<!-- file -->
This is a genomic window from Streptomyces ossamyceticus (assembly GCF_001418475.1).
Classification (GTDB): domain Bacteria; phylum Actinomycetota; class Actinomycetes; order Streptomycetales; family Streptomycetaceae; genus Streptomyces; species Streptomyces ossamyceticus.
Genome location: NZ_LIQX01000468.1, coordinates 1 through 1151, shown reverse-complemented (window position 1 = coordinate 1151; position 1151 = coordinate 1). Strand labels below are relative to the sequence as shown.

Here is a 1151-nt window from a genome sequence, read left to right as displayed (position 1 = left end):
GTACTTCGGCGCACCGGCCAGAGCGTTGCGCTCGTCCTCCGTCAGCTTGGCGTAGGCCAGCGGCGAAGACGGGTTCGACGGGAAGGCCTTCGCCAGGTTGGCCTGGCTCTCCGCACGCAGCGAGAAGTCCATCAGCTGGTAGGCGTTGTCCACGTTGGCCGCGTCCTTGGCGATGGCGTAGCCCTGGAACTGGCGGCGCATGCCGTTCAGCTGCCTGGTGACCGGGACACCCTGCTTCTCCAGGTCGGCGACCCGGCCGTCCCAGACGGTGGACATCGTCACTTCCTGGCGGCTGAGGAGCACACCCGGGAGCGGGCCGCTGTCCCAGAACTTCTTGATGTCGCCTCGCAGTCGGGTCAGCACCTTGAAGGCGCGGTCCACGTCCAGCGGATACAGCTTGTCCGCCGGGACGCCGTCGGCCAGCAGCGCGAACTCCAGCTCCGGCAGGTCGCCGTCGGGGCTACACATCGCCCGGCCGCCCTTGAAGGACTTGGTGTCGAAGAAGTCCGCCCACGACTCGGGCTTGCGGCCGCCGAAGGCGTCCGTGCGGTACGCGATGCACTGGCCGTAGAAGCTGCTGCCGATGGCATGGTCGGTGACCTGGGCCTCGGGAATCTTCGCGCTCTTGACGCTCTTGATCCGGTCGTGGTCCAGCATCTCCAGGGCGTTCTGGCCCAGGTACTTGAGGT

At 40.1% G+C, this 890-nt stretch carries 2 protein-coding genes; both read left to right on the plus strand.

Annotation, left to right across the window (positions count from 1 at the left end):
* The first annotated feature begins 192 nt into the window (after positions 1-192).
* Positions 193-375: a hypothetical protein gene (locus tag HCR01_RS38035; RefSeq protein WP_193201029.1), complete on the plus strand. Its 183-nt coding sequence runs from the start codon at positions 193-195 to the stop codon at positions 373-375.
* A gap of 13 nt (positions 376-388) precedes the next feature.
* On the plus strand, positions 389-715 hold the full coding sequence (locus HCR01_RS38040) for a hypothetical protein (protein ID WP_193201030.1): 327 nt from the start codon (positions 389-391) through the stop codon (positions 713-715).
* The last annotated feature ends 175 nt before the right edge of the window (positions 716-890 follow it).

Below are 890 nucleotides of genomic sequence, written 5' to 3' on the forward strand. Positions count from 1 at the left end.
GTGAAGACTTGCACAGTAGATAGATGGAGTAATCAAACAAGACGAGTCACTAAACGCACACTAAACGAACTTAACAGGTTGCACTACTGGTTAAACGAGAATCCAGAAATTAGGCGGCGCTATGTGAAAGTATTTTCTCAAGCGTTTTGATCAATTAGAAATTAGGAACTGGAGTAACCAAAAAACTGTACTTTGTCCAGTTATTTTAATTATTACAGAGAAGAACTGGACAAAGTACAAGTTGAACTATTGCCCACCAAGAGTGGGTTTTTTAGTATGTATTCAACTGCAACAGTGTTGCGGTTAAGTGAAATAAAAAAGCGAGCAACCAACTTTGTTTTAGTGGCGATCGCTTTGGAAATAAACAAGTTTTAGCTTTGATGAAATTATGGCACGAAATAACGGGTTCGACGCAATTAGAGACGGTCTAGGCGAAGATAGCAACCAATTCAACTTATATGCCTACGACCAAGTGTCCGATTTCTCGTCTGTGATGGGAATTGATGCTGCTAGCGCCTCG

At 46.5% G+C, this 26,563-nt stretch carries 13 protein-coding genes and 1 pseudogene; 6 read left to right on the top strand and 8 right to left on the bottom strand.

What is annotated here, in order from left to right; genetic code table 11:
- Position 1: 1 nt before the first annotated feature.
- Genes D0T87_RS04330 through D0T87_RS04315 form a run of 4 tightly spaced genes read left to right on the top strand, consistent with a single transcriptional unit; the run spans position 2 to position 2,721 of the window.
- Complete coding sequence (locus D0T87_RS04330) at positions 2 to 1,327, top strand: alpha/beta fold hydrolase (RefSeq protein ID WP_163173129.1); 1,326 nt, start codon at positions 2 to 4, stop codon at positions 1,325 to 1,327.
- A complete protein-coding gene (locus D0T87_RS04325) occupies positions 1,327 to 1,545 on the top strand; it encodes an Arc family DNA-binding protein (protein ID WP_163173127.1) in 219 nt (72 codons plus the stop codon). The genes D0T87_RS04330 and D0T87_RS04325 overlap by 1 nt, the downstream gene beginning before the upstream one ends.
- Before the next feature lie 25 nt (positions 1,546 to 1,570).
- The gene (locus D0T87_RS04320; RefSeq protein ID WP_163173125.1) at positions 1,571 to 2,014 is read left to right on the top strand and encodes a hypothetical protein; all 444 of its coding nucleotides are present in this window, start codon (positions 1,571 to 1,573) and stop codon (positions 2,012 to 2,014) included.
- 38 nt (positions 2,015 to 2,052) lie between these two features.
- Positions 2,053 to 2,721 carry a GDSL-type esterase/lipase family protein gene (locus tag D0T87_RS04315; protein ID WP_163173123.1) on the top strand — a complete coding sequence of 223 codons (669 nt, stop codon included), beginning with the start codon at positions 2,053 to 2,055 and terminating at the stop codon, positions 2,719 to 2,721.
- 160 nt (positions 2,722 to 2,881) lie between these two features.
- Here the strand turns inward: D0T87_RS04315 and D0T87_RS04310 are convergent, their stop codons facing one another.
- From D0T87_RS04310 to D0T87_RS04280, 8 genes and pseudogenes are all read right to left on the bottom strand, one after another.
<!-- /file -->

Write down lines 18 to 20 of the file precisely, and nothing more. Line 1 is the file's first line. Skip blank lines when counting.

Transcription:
- Genes D0T87_RS04330 through D0T87_RS04315 form a run of 4 tightly spaced genes read left to right on the top strand, consistent with a single transcriptional unit; the run spans position 2 to position 2,721 of the window.
- Complete coding sequence (locus D0T87_RS04330) at positions 2 to 1,327, top strand: alpha/beta fold hydrolase (RefSeq protein ID WP_163173129.1); 1,326 nt, start codon at positions 2 to 4, stop codon at positions 1,325 to 1,327.
- A complete protein-coding gene (locus D0T87_RS04325) occupies positions 1,327 to 1,545 on the top strand; it encodes an Arc family DNA-binding protein (protein ID WP_163173127.1) in 219 nt (72 codons plus the stop codon). The genes D0T87_RS04330 and D0T87_RS04325 overlap by 1 nt, the downstream gene beginning before the upstream one ends.